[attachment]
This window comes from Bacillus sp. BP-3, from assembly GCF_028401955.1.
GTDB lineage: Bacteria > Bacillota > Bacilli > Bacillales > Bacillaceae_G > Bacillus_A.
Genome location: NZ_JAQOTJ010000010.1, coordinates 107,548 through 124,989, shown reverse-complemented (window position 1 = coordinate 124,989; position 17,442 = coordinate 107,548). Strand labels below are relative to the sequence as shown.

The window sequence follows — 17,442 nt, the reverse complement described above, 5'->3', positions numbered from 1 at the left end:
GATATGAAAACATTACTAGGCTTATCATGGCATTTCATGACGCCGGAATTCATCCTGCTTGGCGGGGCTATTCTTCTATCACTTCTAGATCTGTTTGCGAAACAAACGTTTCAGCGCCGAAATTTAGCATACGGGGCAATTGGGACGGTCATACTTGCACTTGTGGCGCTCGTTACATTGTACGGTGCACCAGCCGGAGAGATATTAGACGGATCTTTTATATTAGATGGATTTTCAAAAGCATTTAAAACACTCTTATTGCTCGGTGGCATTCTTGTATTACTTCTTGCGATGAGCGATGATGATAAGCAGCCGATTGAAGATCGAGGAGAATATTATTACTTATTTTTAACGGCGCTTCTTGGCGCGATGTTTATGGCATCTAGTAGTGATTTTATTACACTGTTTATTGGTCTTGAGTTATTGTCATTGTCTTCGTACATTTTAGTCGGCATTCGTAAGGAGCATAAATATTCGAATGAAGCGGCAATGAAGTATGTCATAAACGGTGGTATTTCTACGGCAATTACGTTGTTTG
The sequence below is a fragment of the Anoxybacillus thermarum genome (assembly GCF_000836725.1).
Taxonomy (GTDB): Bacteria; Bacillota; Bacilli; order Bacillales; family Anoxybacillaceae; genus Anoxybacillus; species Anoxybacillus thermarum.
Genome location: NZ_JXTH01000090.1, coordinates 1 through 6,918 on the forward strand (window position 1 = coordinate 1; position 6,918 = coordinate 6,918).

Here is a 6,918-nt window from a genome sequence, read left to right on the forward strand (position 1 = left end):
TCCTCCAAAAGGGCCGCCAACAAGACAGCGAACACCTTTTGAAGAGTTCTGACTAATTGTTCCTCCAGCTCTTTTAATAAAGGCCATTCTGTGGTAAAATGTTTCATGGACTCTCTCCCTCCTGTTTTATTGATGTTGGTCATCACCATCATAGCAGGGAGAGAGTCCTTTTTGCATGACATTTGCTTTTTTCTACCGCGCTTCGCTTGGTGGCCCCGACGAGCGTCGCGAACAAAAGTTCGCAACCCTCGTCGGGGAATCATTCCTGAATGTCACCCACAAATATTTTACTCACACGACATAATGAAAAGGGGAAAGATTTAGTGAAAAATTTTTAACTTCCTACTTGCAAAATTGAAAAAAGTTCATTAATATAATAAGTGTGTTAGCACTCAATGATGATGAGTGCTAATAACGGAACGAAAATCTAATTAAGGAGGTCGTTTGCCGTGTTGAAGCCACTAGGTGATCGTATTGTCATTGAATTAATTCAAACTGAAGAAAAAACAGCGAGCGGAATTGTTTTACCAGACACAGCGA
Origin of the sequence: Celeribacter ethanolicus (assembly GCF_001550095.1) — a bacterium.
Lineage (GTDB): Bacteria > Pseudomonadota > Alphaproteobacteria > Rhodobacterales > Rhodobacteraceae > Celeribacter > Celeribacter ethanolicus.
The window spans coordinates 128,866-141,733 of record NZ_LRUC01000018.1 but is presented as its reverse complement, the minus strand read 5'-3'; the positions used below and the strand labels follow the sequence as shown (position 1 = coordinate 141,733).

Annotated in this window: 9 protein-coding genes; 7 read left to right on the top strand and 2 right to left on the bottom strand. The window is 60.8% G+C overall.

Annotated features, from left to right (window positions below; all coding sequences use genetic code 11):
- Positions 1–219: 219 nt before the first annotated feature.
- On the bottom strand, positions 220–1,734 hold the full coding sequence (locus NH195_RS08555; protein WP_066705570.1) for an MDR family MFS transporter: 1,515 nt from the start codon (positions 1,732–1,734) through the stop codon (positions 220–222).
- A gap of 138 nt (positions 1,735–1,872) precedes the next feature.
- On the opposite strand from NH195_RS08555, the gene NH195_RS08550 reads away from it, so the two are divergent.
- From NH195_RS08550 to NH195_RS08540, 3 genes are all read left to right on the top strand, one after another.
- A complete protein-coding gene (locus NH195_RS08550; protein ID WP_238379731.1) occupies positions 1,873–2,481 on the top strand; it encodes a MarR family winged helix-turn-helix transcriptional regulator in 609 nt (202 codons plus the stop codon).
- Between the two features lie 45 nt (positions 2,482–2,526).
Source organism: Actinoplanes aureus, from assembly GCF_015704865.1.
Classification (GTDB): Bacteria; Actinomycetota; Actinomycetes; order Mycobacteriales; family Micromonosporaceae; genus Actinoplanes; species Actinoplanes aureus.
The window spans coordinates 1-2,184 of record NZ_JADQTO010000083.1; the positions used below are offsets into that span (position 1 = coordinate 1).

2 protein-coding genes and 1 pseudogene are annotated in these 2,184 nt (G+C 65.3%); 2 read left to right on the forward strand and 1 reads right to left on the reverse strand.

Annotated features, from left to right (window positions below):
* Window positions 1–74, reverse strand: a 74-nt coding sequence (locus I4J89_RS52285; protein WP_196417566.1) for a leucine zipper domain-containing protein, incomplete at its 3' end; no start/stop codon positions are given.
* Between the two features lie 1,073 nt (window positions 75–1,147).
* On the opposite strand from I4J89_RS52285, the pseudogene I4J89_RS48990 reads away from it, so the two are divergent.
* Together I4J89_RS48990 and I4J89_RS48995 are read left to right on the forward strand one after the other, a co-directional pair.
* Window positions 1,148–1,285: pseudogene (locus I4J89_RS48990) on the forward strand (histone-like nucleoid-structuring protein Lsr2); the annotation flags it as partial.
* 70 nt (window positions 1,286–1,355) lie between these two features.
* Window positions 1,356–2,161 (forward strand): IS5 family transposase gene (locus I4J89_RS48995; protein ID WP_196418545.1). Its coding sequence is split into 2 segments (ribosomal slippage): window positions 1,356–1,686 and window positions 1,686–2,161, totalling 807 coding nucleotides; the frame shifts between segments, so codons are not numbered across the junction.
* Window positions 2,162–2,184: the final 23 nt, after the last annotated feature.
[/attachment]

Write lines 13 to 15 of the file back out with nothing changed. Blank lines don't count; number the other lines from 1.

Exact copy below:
The window spans coordinates 128,866-141,733 of record NZ_LRUC01000018.1 but is presented as its reverse complement, the minus strand read 5'-3'; the positions used below and the strand labels follow the sequence as shown (position 1 = coordinate 141,733).

Annotated in this window: 9 protein-coding genes; 7 read left to right on the top strand and 2 right to left on the bottom strand. The window is 60.8% G+C overall.

Annotated features, from left to right (window positions below; all coding sequences use genetic code 11):